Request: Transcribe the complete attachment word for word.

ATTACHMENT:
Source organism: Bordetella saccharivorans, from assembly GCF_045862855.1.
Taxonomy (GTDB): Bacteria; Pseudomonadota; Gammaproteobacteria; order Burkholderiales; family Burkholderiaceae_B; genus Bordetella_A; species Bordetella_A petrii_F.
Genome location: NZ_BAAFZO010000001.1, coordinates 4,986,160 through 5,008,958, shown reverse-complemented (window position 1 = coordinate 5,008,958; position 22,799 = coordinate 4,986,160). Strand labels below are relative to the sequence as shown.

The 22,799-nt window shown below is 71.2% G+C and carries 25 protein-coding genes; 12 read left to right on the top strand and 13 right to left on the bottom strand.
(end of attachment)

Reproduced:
Source organism: Bordetella saccharivorans, from assembly GCF_045862855.1.
Taxonomy (GTDB): Bacteria; Pseudomonadota; Gammaproteobacteria; order Burkholderiales; family Burkholderiaceae_B; genus Bordetella_A; species Bordetella_A petrii_F.
Genome location: NZ_BAAFZO010000001.1, coordinates 4,986,160 through 5,008,958, shown reverse-complemented (window position 1 = coordinate 5,008,958; position 22,799 = coordinate 4,986,160). Strand labels below are relative to the sequence as shown.

The 22,799-nt window shown below is 71.2% G+C and carries 25 protein-coding genes; 12 read left to right on the top strand and 13 right to left on the bottom strand.